(2) at least one of the attacks has been followed by 1 month (or more) of one (or more) of the following:
persistent concern about having additional attacks
worry about the implications of the attack or its consequences (e.g., losing control, having a heart attack, “going crazy”)
a significant change in behavior related to the attacks
B- Presence or Absence of Agoraphobia
C- The Panic Attacks are not due to the direct physiological effects of a substance (e.g., a drug of abuse, a medication) or a general medical condition (e.g., hyperthyroidism).
D- The Panic Attacks not better accounted for by another mental disorder, such as Social Phobia (e.g., occurring on exposure to feared social situations), Specific Phobia (e.g., on exposure to a specific phobic situation), Obsessive-Compulsive Disorder (e.g., on exposure to dirt in someone with an obsession about contamination), Posttraumatic Stress Disorder (e.g., in response to stimuli associated with a severe stressor), or Separation Anxiety Disorder (e.g., in response to being away from home or close relatives).
DSM-IV. American Psychiatric Association. (1994). Diagnostic and Statistical Manual of Mental Disorders (4th ed.). Washington, DC.
This material was taken from the DSM-IV. It is intended for educational purposes only.
Idiopathic insomnia: Insomnia arising in infancy or childhood with a persistent, unremitting course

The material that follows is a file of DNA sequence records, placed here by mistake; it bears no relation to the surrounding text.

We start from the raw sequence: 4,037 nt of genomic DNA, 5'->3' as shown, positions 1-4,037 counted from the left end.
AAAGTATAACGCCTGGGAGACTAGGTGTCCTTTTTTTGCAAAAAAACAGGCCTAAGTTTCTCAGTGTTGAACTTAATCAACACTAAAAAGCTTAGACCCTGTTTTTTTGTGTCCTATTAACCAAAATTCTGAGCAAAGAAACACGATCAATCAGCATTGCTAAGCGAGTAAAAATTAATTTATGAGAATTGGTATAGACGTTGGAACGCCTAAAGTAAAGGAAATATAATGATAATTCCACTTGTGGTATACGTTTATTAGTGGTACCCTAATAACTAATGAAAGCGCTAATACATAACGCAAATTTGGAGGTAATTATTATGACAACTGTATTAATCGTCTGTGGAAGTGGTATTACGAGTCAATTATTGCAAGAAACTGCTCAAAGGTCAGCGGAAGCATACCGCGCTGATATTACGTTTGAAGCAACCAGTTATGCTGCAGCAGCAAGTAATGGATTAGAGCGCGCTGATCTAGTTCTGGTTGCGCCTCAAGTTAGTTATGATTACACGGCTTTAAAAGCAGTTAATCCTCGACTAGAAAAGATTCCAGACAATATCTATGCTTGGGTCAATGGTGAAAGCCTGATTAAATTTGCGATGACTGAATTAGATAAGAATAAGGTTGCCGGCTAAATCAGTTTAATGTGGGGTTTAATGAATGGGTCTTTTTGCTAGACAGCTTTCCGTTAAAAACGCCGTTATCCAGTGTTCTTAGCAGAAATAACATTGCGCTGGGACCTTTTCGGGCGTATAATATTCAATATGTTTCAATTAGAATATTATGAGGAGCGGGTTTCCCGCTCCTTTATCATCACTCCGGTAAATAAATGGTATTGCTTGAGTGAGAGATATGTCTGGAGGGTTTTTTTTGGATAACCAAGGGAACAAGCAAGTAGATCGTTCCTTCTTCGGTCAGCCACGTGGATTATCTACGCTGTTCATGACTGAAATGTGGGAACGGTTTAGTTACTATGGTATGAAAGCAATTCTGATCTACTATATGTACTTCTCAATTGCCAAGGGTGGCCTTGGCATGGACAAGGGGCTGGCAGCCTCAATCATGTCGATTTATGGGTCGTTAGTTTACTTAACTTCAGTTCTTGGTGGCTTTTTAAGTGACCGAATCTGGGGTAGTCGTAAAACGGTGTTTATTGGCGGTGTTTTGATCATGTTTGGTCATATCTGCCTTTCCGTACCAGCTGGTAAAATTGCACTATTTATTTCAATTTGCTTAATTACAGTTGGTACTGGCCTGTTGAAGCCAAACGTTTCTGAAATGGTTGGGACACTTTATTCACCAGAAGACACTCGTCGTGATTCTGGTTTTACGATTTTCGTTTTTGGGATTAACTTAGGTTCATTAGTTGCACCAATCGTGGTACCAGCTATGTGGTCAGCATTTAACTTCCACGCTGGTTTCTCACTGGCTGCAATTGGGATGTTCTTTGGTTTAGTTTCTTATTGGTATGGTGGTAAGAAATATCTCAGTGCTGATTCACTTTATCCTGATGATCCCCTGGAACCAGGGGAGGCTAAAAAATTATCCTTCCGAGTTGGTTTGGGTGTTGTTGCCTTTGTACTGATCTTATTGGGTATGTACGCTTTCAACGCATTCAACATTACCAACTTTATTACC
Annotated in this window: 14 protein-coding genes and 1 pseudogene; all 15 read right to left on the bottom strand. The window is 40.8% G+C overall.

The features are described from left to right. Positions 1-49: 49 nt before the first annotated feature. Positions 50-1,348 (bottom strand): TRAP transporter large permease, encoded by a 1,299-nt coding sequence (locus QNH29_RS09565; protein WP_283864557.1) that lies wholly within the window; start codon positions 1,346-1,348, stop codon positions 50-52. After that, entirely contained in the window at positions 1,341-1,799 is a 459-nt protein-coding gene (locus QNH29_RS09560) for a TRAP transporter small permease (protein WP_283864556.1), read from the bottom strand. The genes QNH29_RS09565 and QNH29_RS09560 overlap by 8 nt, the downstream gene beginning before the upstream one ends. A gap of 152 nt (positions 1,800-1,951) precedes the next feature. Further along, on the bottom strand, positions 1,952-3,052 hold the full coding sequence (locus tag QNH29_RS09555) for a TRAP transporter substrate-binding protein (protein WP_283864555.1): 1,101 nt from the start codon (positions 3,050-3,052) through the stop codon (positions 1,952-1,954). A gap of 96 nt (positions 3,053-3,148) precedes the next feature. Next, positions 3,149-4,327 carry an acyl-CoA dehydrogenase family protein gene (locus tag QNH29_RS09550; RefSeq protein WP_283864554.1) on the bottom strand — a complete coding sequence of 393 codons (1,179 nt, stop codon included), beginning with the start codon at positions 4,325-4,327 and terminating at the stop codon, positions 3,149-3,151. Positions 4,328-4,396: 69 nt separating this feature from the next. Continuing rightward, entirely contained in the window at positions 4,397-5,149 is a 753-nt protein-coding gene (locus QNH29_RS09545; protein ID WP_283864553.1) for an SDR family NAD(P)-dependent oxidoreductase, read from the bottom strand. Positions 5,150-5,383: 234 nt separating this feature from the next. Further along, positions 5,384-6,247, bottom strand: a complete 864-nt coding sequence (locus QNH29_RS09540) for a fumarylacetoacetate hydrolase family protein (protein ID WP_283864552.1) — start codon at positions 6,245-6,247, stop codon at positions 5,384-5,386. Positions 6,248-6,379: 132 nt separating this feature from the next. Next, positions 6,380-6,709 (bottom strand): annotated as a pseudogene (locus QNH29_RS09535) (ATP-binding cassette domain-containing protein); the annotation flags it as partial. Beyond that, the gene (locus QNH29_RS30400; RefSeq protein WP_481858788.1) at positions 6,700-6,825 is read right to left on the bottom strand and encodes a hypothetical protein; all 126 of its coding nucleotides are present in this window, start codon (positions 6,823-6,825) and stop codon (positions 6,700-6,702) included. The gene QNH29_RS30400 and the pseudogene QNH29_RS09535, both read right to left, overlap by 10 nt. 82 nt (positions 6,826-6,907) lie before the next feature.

Psychophysiologic insomnia: Insomnia due to a maladaptive conditioned response in which the patient learns to associate the bed environment with heightened arousal rather than sleep; onset often associated with an event causing acute insomnia, with the sleep disturbance persisting despite resolution of the precipitating factor
Paradoxical insomnia (sleep-state misperception): Insomnia characterized by a marked mismatch between the patients description of sleep duration and objective polysomnographic findings Continue reading →
A. Five (or more) of the following symptoms have been present during the same 2-week period and represent a change from previous functioning; at least one of the symptoms is either (1) depressed mood or (2) loss of interest or pleasure. Continue reading →
A. Recurrent episodes of binge eating. An episode of binge eating is characterized by both of the following:
Eating, in a discrete period of time (e.g., within any 2-hour period), an amount of food that is definitely larger than most people would eat during a similar period of time and under similar circumstances.
A sense of lack of control over eating during the episode (e.g., a feeling that one cannot stop eating or control what or how much one is eating).
A. Refusal to maintain body weight at or above a minimally normal weight for age and height (e.g., weight loss leading to maintenance of body weight less than 85% of that expected; or failure to make expected weight gain during period of growth, leading to body weight less than 85% of that expected).
B. Intense fear of gaining weight or becoming fat, even though underweight.
A maladaptive pattern of alcohol use, leading to clinically significant impairment or distress, as manifested by three or more of the following seven criteria, occurring at any time in the same 12-month period:
1. A maladaptive pattern of alcohol abuse leading to clinically significant impairment or distress, as manifested by one or more of the following, occurring within a 12-month period: Continue reading →